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Chris M. Smith

Assistant Professor of Sociology, University of Toronto
Areas of Expertise:

About Chris

Smith's research focuses on crime and inequality, criminal relationships, and criminal organizations. Overarching themes in Smith's writing include the ways in which relationships unequally embed individuals in criminal markets and violence situations.



"Syndicate Women: Gender, Geography, and Networks in Chicago Organized Crime" (University of California Press, 2019).

Uncovers a unique historical puzzle; women composed a substantial part of Chicago organized crime in the early 1900s before Prohibition, but during Prohibition, when criminal opportunities increased for men and women, women were excluded from organized crime. Highlights how women's entrepreneurial spirit and economic need did not change in a short 20-year period, but the structural barriers of access and prosperity developed in ways that were compounded by status, preferences, organizational restructuring, and by consequence, gender.

"Trust Thy Crooked Neighbor: Multiplexity in Chicago Organized Crime Networks" (with Andrew Papchristos). American Sociological Review 81, no. 4 (2016): 644-667.

Uses the historical case of organized crime in Chicago and a unique relational database coded from more than 5,000 pages of archival documents. Maps the web of overlapping relationships among bootleggers, politicians, union members, businessmen, families, and friends. Discusses how, though not pervasive, overlapping relationships glued these worlds of organized crime together above and beyond the personalities of famous gangsters, ethnic preferences, and other social network processes.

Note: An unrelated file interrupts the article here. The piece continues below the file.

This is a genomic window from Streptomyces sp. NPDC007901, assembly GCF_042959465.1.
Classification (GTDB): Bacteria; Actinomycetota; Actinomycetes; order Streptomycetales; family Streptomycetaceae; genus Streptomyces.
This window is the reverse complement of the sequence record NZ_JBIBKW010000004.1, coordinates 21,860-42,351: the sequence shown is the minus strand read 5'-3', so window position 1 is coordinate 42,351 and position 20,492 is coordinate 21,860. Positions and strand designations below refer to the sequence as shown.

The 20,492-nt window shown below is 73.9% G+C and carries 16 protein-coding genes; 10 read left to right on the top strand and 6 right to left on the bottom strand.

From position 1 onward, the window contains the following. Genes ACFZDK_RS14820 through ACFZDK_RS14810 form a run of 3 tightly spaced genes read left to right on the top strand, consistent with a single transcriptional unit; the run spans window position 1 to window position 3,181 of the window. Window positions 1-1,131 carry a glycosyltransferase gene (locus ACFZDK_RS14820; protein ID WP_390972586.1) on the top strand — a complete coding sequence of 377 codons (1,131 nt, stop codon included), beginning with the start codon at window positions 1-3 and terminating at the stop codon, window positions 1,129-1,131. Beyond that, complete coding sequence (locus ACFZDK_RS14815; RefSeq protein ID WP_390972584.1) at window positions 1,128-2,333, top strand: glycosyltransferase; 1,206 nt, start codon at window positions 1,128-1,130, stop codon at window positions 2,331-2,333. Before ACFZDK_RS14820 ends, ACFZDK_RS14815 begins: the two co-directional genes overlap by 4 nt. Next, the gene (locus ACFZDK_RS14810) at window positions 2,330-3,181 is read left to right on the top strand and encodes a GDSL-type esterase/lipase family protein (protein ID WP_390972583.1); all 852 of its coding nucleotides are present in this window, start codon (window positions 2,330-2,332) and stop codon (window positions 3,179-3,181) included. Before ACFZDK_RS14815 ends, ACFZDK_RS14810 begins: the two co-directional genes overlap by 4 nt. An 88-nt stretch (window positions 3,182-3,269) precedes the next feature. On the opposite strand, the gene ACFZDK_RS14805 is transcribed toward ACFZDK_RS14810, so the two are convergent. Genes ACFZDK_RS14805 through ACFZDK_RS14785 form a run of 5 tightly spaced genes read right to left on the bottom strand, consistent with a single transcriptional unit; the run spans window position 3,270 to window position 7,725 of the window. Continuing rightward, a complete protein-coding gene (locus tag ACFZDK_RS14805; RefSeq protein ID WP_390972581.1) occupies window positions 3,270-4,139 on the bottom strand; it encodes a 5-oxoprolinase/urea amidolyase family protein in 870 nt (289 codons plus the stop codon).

"The Influence of Gentrification on Gang Homicides in Chicago Neighborhoods, 1994 to 2005" Crime & Delinquency 60, no. 4 (2012): 569-591.

Examines the effects of three forms of gentrification —demographic shifts, private investment, and state intervention— on gang-motivated homicides in Chicago from 1994 to 2005. Suggests that demographic shifts decrease gang homicide, private investment gentrification has a marginally significant decrease on gang homicide, and state-based gentrification increases gang homicide.

"More Coffee, Less Crime? The Relationship between Gentrification and Neighborhood Crime Rates in Chicago, 1991 to 2005" (with Andrew Papachristos, Mary L. Scherer, and Melissa A. Fugiero). City & Community 10, no. 3 (2011): 215-240.

Examines the relationship between gentrification and neighborhood crime rates by measuring the growth and geographic spread of one of gentrification's most prominent symbols: coffee shops. Shows that an increasing number of coffee shops in a neighborhood is associated with declining homicide rates for White, Hispanic, and Black neighborhoods; however, an increasing number of coffee shops is associated with increasing street robberies in Black gentrifying neighborhoods.